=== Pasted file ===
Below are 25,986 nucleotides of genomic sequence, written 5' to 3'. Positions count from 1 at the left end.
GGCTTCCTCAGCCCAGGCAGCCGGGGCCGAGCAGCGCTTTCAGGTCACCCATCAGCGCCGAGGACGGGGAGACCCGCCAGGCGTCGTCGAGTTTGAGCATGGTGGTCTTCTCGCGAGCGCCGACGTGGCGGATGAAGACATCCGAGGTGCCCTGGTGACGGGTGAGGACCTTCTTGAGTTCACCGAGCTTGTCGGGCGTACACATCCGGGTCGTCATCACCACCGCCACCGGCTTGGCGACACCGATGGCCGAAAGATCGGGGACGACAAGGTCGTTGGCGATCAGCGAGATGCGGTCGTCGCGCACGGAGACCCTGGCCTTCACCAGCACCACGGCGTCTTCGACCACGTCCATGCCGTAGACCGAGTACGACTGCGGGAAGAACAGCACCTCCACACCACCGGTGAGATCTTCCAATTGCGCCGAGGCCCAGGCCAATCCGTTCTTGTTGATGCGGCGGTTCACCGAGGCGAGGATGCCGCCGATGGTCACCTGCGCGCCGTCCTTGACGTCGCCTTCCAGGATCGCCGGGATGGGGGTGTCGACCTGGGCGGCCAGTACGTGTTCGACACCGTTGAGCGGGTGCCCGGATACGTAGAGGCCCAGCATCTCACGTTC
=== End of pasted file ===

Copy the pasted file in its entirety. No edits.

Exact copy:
Below are 25,986 nucleotides of genomic sequence, written 5' to 3'. Positions count from 1 at the left end.
GGCTTCCTCAGCCCAGGCAGCCGGGGCCGAGCAGCGCTTTCAGGTCACCCATCAGCGCCGAGGACGGGGAGACCCGCCAGGCGTCGTCGAGTTTGAGCATGGTGGTCTTCTCGCGAGCGCCGACGTGGCGGATGAAGACATCCGAGGTGCCCTGGTGACGGGTGAGGACCTTCTTGAGTTCACCGAGCTTGTCGGGCGTACACATCCGGGTCGTCATCACCACCGCCACCGGCTTGGCGACACCGATGGCCGAAAGATCGGGGACGACAAGGTCGTTGGCGATCAGCGAGATGCGGTCGTCGCGCACGGAGACCCTGGCCTTCACCAGCACCACGGCGTCTTCGACCACGTCCATGCCGTAGACCGAGTACGACTGCGGGAAGAACAGCACCTCCACACCACCGGTGAGATCTTCCAATTGCGCCGAGGCCCAGGCCAATCCGTTCTTGTTGATGCGGCGGTTCACCGAGGCGAGGATGCCGCCGATGGTCACCTGCGCGCCGTCCTTGACGTCGCCTTCCAGGATCGCCGGGATGGGGGTGTCGACCTGGGCGGCCAGTACGTGTTCGACACCGTTGAGCGGGTGCCCGGATACGTAGAGGCCCAGCATCTCACGTTC